ST. GEORGE — Last month, the Utah Division of Water Resources reported that water conservation efforts have helped meet growing population needs while postponing the need for water development projects.
While state officials primarily referred to water projects in northern Utah, the southwest corner of the state has also seen its own successes with conservation efforts during an ongoing drought, according to local water officials.
“We’ve seen how implementing water conservation strategies can delay large-scale infrastructure projects,” Todd Adams, director of the Utah Division of Water Resources, said in a press release.
“When the Legislature passed the Bear River Development Act in 1991, the projected need for the water was in 2015. Thanks primarily to conservation efforts, new technology and some smaller water development projects, current projections indicate the water won’t be needed until 2045 to 2050.”
The state has launched several water conservation projects in recent years that Adams gave credit to Utah’s citizens and private sectors for embracing.
“We appreciate those Utahns and sectors who do their part to conserve this precious resource by embracing a waterwise ethic to safeguard our future,” Adams aid. “Using water wisely is always the right thing to do, whether the state is experiencing drought or not. The division encourages and promotes water conservation wherever it can be implemented – which is everywhere, including your tap.”
State conservation efforts have included the creation of regional water conservation goals and plans, water efficiency projects, the “Slow the flow” information campaign, rebates and the metering of secondary water sources.
In Southern Utah, Zachary Renstrom, the general manager of the Washington County Water Conservancy District, said the district has seen its own success with water conservation over the years thanks to collective efforts of the community. Much of that success, Renstrom said, has come through educating the public.
According to the latest data available from the Utah Division of Water Resources, Washington County’s per capita water use decreased 7.5% from 2010 to 2018.
“Our citizens are naturally responding, and I think it shows a couple of things – that our citizens here care about water, they care about the environment, they care about the reliability of our water – and that they are willing to invest their time, effort and energy into making that happen,” Renstrom said.
Under regional water conservation goals – which includes Washington and Kane counties – the region is slated to reduce water use 14%, with 262 gallons per capita by 2030 and ultimately 22%, with 237 gallons per capita by 2065. The regional plan uses 305 gallons per capita per day as a baseline.
The water district either oversees, or is a partner in, several water conservation efforts and programs.
This includes demonstration gardens like the Red Hills Desert Garden, water-efficient landscape workshops, local media campaigns, the “Save the Towel” partnership with local hotels and spas, requiring water conservation plans from municipal customers, water-smart rebates and several other programs.
“We’ve got so many programs here, I’d hate to choose one or two of them because so many of them are effective,” Renstrom said.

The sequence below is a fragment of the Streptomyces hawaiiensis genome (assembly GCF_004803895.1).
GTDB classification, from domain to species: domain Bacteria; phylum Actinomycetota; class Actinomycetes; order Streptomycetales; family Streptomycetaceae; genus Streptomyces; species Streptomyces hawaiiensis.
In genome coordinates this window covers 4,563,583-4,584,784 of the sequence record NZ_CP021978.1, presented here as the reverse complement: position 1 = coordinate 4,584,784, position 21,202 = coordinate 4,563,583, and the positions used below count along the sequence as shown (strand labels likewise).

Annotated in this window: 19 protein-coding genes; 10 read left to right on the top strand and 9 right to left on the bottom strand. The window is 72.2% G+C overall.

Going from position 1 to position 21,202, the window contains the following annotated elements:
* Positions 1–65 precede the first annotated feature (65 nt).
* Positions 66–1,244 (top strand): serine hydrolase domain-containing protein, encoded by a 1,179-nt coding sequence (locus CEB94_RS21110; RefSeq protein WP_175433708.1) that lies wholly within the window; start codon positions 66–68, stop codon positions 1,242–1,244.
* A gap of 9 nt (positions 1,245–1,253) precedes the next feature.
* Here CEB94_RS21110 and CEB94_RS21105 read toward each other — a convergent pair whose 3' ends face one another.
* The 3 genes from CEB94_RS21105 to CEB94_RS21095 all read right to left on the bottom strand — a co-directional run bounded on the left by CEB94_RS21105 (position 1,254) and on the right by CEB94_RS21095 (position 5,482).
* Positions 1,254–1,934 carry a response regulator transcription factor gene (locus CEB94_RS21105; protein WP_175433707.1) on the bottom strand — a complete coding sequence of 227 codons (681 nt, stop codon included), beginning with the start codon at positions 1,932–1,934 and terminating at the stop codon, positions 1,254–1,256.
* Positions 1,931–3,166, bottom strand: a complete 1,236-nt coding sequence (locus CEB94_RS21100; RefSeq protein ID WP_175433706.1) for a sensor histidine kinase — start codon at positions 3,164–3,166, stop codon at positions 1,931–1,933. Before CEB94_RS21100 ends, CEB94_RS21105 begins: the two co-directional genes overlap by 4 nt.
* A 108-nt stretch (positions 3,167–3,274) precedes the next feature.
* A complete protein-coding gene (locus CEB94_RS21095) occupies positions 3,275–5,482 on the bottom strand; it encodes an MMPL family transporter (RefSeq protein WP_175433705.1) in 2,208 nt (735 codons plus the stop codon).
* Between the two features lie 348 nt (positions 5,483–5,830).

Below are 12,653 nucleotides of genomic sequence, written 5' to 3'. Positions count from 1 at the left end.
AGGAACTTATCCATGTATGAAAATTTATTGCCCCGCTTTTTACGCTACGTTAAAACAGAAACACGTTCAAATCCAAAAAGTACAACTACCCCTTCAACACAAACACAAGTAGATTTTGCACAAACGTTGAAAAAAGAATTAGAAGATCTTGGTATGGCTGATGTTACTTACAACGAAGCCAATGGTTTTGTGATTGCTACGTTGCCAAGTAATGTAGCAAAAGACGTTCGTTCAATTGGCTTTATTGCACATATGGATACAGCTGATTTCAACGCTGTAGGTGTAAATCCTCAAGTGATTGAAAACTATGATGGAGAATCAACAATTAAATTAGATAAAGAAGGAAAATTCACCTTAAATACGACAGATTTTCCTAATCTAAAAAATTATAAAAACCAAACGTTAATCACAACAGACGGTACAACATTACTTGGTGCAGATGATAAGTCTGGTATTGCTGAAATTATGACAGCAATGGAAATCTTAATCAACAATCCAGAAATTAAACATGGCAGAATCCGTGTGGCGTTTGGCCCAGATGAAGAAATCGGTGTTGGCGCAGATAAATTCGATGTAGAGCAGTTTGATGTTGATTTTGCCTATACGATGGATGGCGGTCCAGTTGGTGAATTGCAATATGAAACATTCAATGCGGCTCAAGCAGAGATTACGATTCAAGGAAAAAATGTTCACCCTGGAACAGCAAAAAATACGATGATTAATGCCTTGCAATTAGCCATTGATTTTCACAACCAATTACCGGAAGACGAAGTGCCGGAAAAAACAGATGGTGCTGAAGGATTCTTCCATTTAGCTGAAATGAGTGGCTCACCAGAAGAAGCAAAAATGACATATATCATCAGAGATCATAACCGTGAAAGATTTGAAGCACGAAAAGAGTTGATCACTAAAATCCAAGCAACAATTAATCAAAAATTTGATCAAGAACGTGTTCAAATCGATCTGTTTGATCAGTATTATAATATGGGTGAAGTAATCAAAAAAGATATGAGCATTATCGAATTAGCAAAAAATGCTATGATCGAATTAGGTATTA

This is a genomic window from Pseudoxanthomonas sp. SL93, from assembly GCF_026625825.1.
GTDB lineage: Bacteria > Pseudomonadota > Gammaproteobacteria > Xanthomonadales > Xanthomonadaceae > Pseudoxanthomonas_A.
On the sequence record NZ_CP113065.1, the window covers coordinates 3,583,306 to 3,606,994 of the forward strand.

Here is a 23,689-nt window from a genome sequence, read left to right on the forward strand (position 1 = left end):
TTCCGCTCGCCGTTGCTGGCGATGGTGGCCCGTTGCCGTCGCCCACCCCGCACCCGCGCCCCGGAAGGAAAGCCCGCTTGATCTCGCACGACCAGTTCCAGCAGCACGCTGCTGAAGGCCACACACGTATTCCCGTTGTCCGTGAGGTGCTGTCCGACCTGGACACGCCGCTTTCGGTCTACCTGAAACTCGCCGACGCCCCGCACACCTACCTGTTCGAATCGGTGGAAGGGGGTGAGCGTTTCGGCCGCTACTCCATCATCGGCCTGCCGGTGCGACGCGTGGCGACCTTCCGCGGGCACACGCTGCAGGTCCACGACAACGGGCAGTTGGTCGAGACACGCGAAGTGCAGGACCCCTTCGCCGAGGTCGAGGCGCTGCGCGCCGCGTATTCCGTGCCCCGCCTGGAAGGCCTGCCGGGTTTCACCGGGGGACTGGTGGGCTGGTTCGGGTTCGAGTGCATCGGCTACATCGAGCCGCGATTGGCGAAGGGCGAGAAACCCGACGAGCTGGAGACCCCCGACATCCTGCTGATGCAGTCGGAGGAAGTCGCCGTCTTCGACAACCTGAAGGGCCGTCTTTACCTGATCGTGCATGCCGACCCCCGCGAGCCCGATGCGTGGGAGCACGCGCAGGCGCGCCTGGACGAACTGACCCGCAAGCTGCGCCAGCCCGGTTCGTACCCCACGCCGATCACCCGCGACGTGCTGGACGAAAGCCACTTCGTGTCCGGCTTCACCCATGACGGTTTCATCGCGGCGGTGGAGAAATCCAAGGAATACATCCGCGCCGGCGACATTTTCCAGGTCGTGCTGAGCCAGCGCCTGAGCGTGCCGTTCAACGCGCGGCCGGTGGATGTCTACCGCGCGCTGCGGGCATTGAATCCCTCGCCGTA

Has water conservation postponed the need for the Lake Powell Pipeline?
As with other water projects, some question whether conservation efforts in Southern Utah delayed the need for the Lake Powell Pipeline. Renstrom said they have but won’t for much longer.
“We’ve gotten to the point that we’ve conserved a big chunk of water already, and we’re still 10 years out from the pipeline,” Renstrom said. “When we start projecting 10 years out, it shows we’re going to get to a critical situation that will require us to have the Lake Powell Pipeline.”
The 140-mile pipeline would carry water from Lake Powell to the Sand Hollow Reservoir in Washington County in order to supplement the county’s current and only water resource – the Virgin River basin.
Recently state and local water officials asked the Bureau of Reclamation to slow its timeline for the potential approval of the pipeline due to concerns raised by neighboring states that also rely on the Colorado River for water. The additional time will be used to review concerns and address them in a revised environmental study related to the project.
“We want to make sure we’re doing everything to make this the best document that’s ever been produced and that comments are appropriately addressed,” Renstrom said.
Drought and climate change
“In the future, we’re expecting a drier climate,” Renstrom said. “We are expecting to be in drought contingency phases more, and that’s one of the biggest arguments for the Lake Powell Pipeline.”
Pipeline aside, Renstrom said the climate is expected to become increasing dry with monsoonal rains being reduced to short-lived storms that drop large amounts of rain like the one that hit St. George in August.
“Yes, we are planning for a drier climate … and that’s one of the reasons we’re so adamant about our projects and making sure we have the resilience to withstand fluctuations in weather and the climate.”
The region has been in a drought for 16 of the last 20 years, Karry Rathje, a spokeswoman for the water district, said, adding that despite that, the county has been able to conserve water while a drying climate has gradually decreased supply.
“Despite the drought conditions, we’re managed to reduce our per capita use by 30% from 2000 to 2018,” Rathje said. “We have less water and we’re using less water. Undoubtedly, conservation has extended our demand date for the Lake Powell Pipeline and other projects.”
However, both Renstrom and Rathje have said water conservation and the need for a secondary source of water for the county need to be pursued hand-in-hand in order to secure future water needs.
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